As Hurricane Irene roars toward the East Coast -- home to some of the country's most densely populated cities and costliest waterfront real estate -- experts are forecasting a multibillion-dollar disaster.
As Hurricane Irene roars toward the East Coast — home to some of the country’s most densely populated cities and costliest waterfront real estate — experts are forecasting a multibillion-dollar disaster.
Hurricane Irene is expected to make landfall in North Carolina as a Category 2 storm early Saturday, then move up the Eastern Seaboard, where more than 50 million people from the Carolinas to Massachusetts could be in the path of heavy rain and tropical-force winds. The economic impact of the hurricane largely will depend on factors that include the storm’s size, where it makes landfall, and the speed at which it’s moving when it hits the coast. But experts already are forecasting billions of dollars in losses.
“It’s probably going to be very damaging,” said Roger Pielke, a University of Colorado professor and fellow of the Cooperative Institute for Research in Environmental Sciences.
A computer model of Irene’s potential impact puts the estimated damage at $4.7 billion, according to research by Pielke and catastrophe-insurance provider ICAT. That figure, which came from analyzing 27 comparable storms dating back to 1913, includes destruction of homes, cars, public infrastructure and other property caused by high winds and flooding. The number doesn’t factor in the added impact of lost sales from shuttered restaurants, quiet casinos, canceled flights and boarded-up stores — all of which could add billions of dollars to the fallout.
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Statistician Nate Silver, who crunched the data for his New York Times blog, puts the worst-case estimate at $35 billion — half of New York City’s annual budget — if Irene were to pass directly over Manhattan with 100 mile-per-hour winds. While the odds of a direct hit on the city are slim, a Category 2 storm passing within 50 miles of downtown would cause $10 billion in damage, according to Silver’s model.
Some are drawing comparisons to the New England Hurricane of 1938, nicknamed “The Long Island Express,” which packed 100-mile-per-hour winds when it made landfall in New York and destroyed 8,900 homes across southern New England. Were the same storm to occur today, it would cause $46.2 billion in property damage, according to ICAT, because the coastal regions it hit are now home to many more businesses and expensive homes.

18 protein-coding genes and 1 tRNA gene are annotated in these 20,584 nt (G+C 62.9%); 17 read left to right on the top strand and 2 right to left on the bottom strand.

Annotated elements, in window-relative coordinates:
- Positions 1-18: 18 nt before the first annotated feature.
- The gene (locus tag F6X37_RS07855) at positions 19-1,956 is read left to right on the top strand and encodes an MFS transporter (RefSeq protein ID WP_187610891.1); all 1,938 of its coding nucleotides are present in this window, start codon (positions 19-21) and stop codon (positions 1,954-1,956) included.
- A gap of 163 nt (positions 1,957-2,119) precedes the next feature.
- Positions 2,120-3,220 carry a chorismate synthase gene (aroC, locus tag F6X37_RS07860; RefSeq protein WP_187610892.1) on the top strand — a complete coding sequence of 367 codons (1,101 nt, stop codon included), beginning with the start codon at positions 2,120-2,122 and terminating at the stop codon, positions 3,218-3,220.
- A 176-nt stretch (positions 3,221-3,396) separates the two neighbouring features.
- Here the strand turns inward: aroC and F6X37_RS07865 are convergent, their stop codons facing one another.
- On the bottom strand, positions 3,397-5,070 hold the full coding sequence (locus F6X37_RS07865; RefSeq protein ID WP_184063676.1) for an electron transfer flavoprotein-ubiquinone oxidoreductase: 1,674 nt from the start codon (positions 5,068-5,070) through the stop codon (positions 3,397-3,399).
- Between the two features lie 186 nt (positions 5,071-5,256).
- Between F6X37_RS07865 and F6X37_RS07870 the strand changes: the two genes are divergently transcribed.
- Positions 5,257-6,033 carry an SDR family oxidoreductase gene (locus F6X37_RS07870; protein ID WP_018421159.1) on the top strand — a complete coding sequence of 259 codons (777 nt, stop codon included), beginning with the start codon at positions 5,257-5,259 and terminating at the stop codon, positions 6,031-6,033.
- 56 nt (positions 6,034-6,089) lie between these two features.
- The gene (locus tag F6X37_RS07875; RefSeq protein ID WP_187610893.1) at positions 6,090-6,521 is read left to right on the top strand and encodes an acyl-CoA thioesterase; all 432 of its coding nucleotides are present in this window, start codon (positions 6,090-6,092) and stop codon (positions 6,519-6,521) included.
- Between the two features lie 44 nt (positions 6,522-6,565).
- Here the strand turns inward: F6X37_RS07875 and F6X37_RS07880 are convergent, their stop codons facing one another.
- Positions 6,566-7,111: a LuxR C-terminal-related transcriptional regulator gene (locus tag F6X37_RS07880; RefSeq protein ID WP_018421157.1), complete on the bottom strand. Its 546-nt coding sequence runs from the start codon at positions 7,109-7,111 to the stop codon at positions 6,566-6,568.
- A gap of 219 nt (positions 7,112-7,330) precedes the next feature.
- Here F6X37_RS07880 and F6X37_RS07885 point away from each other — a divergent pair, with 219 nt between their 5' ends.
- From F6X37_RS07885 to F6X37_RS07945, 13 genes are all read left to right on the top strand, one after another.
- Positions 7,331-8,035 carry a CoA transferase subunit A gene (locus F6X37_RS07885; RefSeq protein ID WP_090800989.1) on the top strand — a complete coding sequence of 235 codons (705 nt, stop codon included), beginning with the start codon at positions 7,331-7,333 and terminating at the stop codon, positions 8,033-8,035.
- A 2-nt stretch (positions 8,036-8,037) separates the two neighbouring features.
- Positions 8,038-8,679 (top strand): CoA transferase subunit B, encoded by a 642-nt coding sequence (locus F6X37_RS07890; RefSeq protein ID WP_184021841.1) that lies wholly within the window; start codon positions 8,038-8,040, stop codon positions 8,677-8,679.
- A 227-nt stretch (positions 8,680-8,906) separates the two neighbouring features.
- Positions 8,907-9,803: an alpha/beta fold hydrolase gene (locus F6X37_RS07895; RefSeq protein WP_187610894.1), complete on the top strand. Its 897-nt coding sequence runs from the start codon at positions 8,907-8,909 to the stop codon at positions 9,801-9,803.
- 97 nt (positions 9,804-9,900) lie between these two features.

“Everybody wants to live by the ocean,” says Chris Hackett, director of personal lines policy at the Property Casualty Insurers Association of America, who notes that as much as two-thirds of the New York’s insured property value is along the coast.
On the less-severe side of ICAT’s Irene model are East Coast storms that wreaked less havoc. In 1985, Gloria resulted in $2.5 billion in damage (adjusted to 2011) after it made landfall on Long Island, N.Y., as a Category 1 storm with 85-mile-per-hour winds. Hurricane Belle, which hit New York in 1976, caused just $570 million in damage, despite 90-mile-per-hour winds.
The impact is expected to be significant for the nation as a whole because the major metro areas that will be affected, including New York City, Philadelphia, Boston, Baltimore and Washington, account for 16 percent of national economic output and 14 percent of total employment, according to Moody’s economist Ryan Sweet.
“If damage is severe and disrupts production for several days, there will be a noticeable impact on the national economy for August,” says Sweet. But he expects any lost output to be made up in subsequent months as construction firms go to work rebuilding and consumers replace damaged property, so he isn’t revising his quarterly GDP growth estimate of 1.5 percent annualized.
“Of course, that could all change after this weekend,” he says.
AP economics reporter Chris Rugaber in Washington contributed to this report.